The historic ICC ruling is a step in the right direction, but the fight to prevent and to rehabilitate child soldiers must continue.
In a historic ruling, Congolese warlord Thomas Lubanga was convicted by the International Criminal Court (ICC) last Wednesday for “conscripting and enlisting children under the age of fifteen years and using them to participate actively in hostilities.”
Not only is the verdict a welcome development for the Democratic Republic of the Congo (DRC) and for the people of Ituri, but it will also help to end a culture of impunity for those who use and abuse child soldiers.
Lubanga’s story begins exactly a decade ago, when he founded the Union des Patriotes Congolais (UPC), a vicious armed group claiming to act on behalf of the ethnic Hema population in the Ituri region of northeastern DRC.
Over the course of this conflict, the UPC “massacred civilians, executed or tortured those they captured, and burned down villages in their path,” leading to the death and destruction of 60,000 people.
According to testimony against Lubanga, “The need for a more substantial army led to increased recruitment of young people – regardless of age – by targeting schools and villages.”
The children were sent to one of Lubanga’s 20 military camps throughout the region, where “they were beaten, whipped, imprisoned and inadequately fed, and young girls were raped.”
Perhaps most cowardly of all was the fact that Lubanga used children as young as 11 years old as his personal bodyguards.
In convicting Lubanga, the court has sent a clear message to warlords everywhere that the use of children as soldiers and sex slaves will not go unpunished.
The verdict also sets a new standard prohibiting the use of any children in hostilities, including those whose families have been coerced into giving consent for a child’s involvement.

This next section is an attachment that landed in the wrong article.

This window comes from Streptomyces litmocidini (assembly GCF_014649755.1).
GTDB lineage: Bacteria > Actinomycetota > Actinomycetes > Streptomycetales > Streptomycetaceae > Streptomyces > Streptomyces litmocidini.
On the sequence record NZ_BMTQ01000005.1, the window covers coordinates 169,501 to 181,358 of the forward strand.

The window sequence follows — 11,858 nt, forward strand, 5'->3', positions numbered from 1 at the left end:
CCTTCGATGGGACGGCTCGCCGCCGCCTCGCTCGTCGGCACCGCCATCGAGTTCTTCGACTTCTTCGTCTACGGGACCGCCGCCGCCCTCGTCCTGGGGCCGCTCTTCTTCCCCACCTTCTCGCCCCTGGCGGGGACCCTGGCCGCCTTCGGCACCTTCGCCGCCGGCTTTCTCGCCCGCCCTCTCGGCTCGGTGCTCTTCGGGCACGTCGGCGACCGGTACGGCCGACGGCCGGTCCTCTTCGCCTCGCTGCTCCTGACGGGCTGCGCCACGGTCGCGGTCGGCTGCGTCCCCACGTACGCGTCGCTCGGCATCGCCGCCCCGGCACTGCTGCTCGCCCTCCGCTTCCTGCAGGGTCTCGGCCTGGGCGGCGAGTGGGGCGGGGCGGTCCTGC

In the same vein, it recognizes threats facing all child soldiers, including those who are not handling weapons on a daily basis but are used to support the overall military effort.
But while this landmark decision moves the yardsticks forward in dealing with the situation of child soldiers, there is still much work to be done.
First, we cannot forget children who are still actively participating in armed conflicts worldwide. We need to find a way to identify and demobilize these children before it’s too late. This includes those used by both state and non-state armed groups.
Second, we cannot forget former combatants, who are often at risk of re-recruitment. This means funding comprehensive rehabilitation programs and providing education and employment opportunities to allow for reintegration back into society.
Third, and most importantly, we need to ensure efforts at the ICC are coupled with prevention strategies. It is simply not enough to catch the perpetrators and abusers after the fact. We need to prevent this from happening in the first place.
As the ICC now moves into the sentencing and reparations stages, we must not only add our voices in support of this decision, but also renew our commitment to the global quest to eradicate the use of child soldiers once and for all.
Photo courtesy of Reuters.